What if you're only interested in determining if your subject has a criminal record? That is, you don't want a complete background check, just a criminal record search? Our "E-MaximumCriminalSearch will provide this. It's unique in that it searches every source of criminal records in the United States, not just, say, your subject's State-of-residence criminal records. It tries to do a thorough job by searching nationally at all levels - County, State, and Federal.


I mentioned above that employment-related background checks are a special case. They're closely regulated by the Fair Credit Reporting Act and State laws. If you need this type of background check, our E- EmploymentScreening service may be a good choice, especially if you're a small business (small businesses are our specialty). We will complete the pre-employment screening report on your subject within three business days and post it to a secure web page, emailing you the password. We don't care if you only need one report or if you need a hundred. You'll get the work done right, and you'll get our personal attention.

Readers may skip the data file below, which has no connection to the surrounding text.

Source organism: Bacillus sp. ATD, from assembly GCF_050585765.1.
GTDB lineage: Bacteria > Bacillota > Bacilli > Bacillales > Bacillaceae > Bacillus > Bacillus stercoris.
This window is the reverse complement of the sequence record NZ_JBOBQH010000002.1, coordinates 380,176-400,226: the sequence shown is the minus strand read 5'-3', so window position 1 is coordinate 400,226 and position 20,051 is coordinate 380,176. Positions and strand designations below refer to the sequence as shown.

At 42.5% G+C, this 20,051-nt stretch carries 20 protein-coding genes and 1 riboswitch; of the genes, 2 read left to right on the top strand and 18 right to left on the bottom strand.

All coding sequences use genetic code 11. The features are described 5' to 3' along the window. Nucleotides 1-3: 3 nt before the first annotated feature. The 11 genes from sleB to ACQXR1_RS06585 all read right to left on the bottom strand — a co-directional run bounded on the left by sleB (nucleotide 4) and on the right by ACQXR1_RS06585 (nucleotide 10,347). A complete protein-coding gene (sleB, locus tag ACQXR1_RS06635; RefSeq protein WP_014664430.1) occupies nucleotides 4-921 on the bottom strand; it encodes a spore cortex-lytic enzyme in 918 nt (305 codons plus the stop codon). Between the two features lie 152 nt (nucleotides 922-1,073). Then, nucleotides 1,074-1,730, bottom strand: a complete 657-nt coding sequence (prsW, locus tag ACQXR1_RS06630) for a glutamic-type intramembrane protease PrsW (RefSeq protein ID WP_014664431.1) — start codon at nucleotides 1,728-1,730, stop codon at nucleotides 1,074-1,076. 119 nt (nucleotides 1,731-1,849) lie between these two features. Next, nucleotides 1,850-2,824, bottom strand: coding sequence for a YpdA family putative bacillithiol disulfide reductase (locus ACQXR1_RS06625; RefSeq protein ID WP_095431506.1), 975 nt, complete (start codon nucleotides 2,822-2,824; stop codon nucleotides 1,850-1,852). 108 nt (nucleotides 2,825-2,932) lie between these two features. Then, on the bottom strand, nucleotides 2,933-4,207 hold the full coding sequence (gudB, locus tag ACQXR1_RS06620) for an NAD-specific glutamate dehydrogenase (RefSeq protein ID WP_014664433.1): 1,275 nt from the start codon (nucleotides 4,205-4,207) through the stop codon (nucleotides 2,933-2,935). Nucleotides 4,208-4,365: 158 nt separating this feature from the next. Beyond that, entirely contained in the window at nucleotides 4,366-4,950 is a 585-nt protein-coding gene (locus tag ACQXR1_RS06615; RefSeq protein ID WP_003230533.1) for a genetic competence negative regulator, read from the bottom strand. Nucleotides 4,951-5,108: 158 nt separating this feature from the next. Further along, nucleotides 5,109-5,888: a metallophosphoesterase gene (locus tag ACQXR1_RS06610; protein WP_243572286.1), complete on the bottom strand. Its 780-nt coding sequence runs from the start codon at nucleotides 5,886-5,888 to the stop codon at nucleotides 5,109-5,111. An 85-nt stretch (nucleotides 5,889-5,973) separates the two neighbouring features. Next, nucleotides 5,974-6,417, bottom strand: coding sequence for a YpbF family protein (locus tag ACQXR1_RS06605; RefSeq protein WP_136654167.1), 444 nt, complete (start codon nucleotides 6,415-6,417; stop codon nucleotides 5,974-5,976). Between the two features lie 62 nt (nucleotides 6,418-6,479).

However, if your company is large - i.e., you screen thousands of applicants - you'll need a larger background-check screener. I can tell you that one of the best-known is HireRight .

Their reputation is very good and I recommend them for larger businesses.

Finding a Private Investigator

First Advantage is a well-known, major investigative firm. They have offices in major cities nationwide and can handle just about any investigative job you throw at them. If you prefer a smaller firm or are in an out-of-the-way location, try InvestigatorsAnywhere.com.

III. Discussion Group


Have questions or thoughts to share regarding this topic? Visit our Web Search Guides Discussion Group.